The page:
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Sat, Feb. 2nd, 2019, 03:10 pm
Another Story Excerpt

Figure it's about time to post the first page of Chapter Three in Beyond the Ocean's Edge: A Stone Island Sea Story.  Actually I'm posting the first two.  I've also decided that on occasion I might delve into certain chapters and post a scene or two from there as well.

Cover art for my second book a bit farther along than the last time I posted an excerpt from the first.

Chapter Three
Man Overboard

            The first dog watch was nearly over.  Pierce was glad for a two-hour rather a four-hour round of duty.  Duties were split in the late afternoon and early evening to allow all hands a chance at supper and other evening activities.  It also allowed an odd number of watches each day and a variance in when each watch was on deck.  Pierce’s duty as officer of the watch came in rotation and its frequency depended upon the number qualified to stand the watch.  Currently, the three ship’s lieutenants and the master shared the duty.  The senior midshipman took a turn when it would not interfere with his duties as midshipman of the watch.  On most King’s ships, the first lieutenant did not stand watch in rotation, but alternated time on deck with the captain.  Aboard Theadora, however, Lieutenant Forrest had a better feel for the ship if he stood watch regularly, and had inserted himself into the rotation.  Captain Jackson had not faulted the idea and occasionally took the duty for a surprised and grateful junior.  He once said he needed to occasionally refresh his memory of being a watch-standing officer.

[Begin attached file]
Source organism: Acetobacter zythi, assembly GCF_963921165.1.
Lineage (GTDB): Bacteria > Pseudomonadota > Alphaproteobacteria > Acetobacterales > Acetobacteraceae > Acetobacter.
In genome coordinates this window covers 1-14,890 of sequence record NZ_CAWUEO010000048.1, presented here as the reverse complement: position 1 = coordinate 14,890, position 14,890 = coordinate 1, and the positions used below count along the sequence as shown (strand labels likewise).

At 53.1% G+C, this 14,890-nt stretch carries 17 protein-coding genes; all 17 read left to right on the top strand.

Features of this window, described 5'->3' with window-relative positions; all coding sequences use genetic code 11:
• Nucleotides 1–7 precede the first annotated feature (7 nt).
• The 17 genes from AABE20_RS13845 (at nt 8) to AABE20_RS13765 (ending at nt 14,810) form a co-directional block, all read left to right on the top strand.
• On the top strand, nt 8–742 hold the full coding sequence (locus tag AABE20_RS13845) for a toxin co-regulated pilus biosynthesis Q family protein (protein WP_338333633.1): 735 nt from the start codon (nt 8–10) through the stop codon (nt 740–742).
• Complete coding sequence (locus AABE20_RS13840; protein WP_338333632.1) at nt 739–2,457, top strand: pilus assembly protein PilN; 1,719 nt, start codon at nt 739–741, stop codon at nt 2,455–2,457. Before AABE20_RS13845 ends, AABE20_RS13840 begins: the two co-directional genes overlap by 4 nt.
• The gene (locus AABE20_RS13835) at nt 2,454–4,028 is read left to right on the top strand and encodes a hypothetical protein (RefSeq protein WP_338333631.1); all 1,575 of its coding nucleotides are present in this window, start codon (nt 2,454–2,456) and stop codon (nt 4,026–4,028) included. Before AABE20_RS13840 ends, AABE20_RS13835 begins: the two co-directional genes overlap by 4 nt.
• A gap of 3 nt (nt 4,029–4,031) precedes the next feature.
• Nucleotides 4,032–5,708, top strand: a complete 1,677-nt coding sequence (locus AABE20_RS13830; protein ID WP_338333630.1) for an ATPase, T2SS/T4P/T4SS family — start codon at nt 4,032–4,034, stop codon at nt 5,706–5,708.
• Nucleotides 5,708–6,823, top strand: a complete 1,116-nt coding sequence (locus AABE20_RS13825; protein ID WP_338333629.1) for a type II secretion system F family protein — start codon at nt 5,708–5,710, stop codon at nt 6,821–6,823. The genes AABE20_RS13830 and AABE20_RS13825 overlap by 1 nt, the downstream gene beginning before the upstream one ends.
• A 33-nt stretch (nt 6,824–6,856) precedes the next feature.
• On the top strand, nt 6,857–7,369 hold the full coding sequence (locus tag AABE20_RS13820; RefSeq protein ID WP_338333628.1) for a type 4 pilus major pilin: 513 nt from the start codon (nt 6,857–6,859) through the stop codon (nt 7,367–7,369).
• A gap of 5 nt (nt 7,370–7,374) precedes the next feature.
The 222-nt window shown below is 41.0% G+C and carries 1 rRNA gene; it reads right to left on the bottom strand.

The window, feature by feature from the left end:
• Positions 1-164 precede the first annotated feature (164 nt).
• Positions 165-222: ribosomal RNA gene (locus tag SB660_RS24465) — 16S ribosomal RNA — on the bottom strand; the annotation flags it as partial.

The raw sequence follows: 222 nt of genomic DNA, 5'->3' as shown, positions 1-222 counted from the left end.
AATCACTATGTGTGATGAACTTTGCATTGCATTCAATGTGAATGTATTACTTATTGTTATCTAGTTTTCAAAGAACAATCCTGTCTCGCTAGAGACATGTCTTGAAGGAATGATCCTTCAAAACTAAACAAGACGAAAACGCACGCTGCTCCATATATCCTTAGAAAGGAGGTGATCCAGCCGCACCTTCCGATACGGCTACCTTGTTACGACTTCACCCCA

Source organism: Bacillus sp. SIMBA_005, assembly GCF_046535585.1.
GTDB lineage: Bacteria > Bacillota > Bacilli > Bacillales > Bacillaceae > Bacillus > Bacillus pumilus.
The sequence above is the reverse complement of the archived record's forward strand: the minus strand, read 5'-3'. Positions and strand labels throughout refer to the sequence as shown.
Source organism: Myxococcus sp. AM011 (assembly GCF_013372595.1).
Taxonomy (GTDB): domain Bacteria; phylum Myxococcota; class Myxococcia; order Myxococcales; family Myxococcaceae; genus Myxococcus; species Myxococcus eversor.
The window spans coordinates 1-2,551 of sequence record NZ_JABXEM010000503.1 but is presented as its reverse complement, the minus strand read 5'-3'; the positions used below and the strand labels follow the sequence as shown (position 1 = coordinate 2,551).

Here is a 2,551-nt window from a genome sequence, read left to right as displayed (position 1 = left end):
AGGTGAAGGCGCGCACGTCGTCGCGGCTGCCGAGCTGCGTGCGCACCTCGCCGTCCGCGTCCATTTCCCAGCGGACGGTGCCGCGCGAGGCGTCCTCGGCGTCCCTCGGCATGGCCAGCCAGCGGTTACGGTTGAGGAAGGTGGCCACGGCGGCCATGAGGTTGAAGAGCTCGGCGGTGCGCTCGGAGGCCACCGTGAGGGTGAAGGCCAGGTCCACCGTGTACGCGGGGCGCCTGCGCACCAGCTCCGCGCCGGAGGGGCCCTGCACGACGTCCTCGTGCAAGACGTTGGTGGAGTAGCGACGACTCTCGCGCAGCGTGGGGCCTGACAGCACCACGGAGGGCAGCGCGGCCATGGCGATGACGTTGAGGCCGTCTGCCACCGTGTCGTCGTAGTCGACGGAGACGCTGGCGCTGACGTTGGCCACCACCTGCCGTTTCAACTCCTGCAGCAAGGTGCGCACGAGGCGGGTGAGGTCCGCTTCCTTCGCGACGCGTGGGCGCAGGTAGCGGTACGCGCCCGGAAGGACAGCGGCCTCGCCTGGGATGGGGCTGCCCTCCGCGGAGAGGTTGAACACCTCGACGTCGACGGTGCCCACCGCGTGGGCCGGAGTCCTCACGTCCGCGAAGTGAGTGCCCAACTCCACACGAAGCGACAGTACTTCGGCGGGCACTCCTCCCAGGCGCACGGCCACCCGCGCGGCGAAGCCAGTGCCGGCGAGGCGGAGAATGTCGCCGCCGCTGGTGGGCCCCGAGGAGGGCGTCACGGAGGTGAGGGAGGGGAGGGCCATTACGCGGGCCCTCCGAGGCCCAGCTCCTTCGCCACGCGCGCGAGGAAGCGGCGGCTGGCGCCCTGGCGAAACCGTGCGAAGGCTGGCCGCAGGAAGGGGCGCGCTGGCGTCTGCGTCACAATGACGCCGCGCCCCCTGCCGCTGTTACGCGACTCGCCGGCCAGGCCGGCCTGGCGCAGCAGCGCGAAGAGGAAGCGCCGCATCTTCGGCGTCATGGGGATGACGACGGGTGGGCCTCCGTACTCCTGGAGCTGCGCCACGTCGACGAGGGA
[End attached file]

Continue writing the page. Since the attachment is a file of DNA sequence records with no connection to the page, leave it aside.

Sollars and Andrews arrived to assume their duties as officer and midshipman of the watch.  The turnovers were complete and as Pierce turned to leave, he heard the captain call out, “Mr. Andrews!”
             “I shall require Mr. Sollars’ presence below.  You are qualified to have the deck?”
            Taken aback, Andrews stammered, “Y-Yes sir!”
            “Your opinion, Mr. Sollars?” asked the captain.
            “As any of the midshipmen, sir.”  Sollars was noncommittal.
            “Mr. Pierce?”
            “Undoubtedly, sir.  Indeed more than many of the young gentlemen.”
            “Very well then,” said Jackson.  “Mr. Sollars, pass on to Mr. Andrews any instructions you would have for him, and join us below.”
            “Aye aye, sir!”
            “Mr. Andrews,” continued the captain, “You know the standing orders.  I am to be called should you need to alter course or shorten sail.  I do tend to overlook that requirement if you must act hastily to prevent loss or damage to the ship.”
            “Aye aye, sir!” responded Midshipman Andrews.
            “Now gentlemen,” he said to Pierce and Sollars.  “My cabin in ten minutes.”
            “Aye aye, sir!”
            Pierce went below, glad at last to be out of the biting cold wind. He hung up his muffler and pea jacket and ensured his good gloves were safely tucked in the pockets.  He made a final unsuccessful attempt to put his cocked hat in decent form, and left for the captain’s cabin.
            Jackson welcomed and bade him be seated.  Shortly the other officers, as well as Midshipman Small, arrived.  He was the senior midshipman, and for many weeks had been assigned duties and responsibilities more suited to a lieutenant.  He was in all ways, except actual pronouncement of the fact, an acting lieutenant.
           “I hope you do not expect a great feast at the captain’s table tonight,” began Jackson.